NLCC says locust attack threat from India, Africa persists

Web Desk
August 10, 2020

NLCC says Army and government's timely actions have decreased the intensity of the threat from the pests

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NLCC says Pakistan Army and the government's timely actions have lessened the intensity of the threat from the pests. Photo: File

ISLAMABAD: The National Locust Attack Centre warned on Monday that the threat of a locust attack still persists from India and Africa, despite the country fortifying its attempts to rein in the locust swarms harming the food crops amid the pandemic.

The NLCC provided a recent update on the locust attack today, where it said that due to Pakistan Army and the government's timely actions, the threat from the pests has lessened in intensity.

The centre said that the danger of strong locust attacks has reduced from 61 districts across the country to just two districts.

Within 24 hours, more than 262,000 hectares of land were surveyed, it said.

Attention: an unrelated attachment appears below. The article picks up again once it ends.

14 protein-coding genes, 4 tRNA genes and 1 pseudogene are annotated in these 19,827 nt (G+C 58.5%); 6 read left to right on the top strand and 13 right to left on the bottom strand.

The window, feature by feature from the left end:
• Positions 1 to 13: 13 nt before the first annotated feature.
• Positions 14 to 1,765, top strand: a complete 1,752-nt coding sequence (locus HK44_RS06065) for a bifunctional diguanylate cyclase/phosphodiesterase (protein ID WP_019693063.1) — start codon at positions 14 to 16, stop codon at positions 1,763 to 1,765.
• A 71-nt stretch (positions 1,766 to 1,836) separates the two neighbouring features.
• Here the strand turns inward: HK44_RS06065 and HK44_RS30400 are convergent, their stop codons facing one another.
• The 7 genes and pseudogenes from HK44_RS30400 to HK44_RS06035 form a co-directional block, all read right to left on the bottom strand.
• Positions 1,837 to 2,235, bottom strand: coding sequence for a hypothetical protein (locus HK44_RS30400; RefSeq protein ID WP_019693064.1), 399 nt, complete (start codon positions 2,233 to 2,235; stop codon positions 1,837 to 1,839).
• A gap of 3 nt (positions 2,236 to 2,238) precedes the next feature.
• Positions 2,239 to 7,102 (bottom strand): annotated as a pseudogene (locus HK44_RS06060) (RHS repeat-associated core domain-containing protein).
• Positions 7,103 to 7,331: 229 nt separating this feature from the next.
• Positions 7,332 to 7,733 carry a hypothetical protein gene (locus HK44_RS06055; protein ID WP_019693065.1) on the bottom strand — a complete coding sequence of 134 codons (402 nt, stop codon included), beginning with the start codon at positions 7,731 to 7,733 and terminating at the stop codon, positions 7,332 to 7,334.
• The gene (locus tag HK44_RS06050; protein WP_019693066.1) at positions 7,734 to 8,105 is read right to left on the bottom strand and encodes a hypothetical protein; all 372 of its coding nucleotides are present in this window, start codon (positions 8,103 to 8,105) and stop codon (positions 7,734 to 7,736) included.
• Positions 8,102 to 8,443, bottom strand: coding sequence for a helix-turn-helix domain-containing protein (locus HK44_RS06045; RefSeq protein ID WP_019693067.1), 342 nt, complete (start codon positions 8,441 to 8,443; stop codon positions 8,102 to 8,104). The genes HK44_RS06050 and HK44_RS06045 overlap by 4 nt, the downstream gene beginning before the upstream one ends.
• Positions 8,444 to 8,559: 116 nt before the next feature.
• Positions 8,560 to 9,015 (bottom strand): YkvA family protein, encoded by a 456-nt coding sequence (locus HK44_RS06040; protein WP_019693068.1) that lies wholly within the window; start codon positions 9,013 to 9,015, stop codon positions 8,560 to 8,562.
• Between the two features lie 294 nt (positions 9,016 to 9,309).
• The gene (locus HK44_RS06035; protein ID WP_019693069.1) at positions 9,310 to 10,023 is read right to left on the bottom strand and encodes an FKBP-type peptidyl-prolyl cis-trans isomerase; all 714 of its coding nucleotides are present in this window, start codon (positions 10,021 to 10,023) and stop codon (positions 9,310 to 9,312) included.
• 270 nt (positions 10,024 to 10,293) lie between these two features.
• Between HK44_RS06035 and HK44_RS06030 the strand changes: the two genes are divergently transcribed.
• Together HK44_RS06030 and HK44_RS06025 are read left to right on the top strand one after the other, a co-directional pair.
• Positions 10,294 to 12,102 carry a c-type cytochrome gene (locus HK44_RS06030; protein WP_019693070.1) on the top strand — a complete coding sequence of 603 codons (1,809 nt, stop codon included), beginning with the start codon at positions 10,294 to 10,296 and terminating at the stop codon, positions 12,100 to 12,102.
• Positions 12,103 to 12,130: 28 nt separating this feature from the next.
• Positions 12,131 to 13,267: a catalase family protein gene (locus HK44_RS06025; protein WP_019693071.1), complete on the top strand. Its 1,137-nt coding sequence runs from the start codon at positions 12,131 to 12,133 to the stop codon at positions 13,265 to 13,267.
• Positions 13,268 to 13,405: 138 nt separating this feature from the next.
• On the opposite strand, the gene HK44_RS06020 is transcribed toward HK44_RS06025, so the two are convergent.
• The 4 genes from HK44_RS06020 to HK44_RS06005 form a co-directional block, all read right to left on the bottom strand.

The centre said that 2,791 hectares of land were sprayed and the pest was exterminated.

In the six months, 115,400 hectares of land was cleansed of locusts through vigorous spraying, said the centre.

Government allocates Rs26bn to fight locusts

In June, the government had announced it was allocating funds amounting to Rs26 billion to fight the locust outbreak in the country.

Minister for National Food Security and Research Fakhar Imam said desert locust situation in Pakistan has found a new corridor and were now ente­ring Pakistan from Afghanistan to Dera Ismail Khan and Waziristan.

“The federal government will spend Rs14 billion and provincial governments will contribute Rs12 billion to counter the locust,” Imam said while addressing the 5th meeting of the National Locust Control Centre.

The locust plague has affected farmers across the country and is feared to create food shortages. Pakistan declared a national emergency after the first swarm invaded the country from the UAE in mid-2019.

About 8,000 army troops were deployed for the anti-locust operation, it was reported back then. China had also extended financial help of $4.9 million to Pakistan by giving it 53,000 litres of spray, sprayers and drones, the minister had said. Twenty aircraft were used for the anti-locusts operation.

Crop losses have been reported in several areas of Khyber Pakht­unk­h­wa, particularly in Dera Ismail Khan district, from where these loc­ust swarms were entering Punjab.



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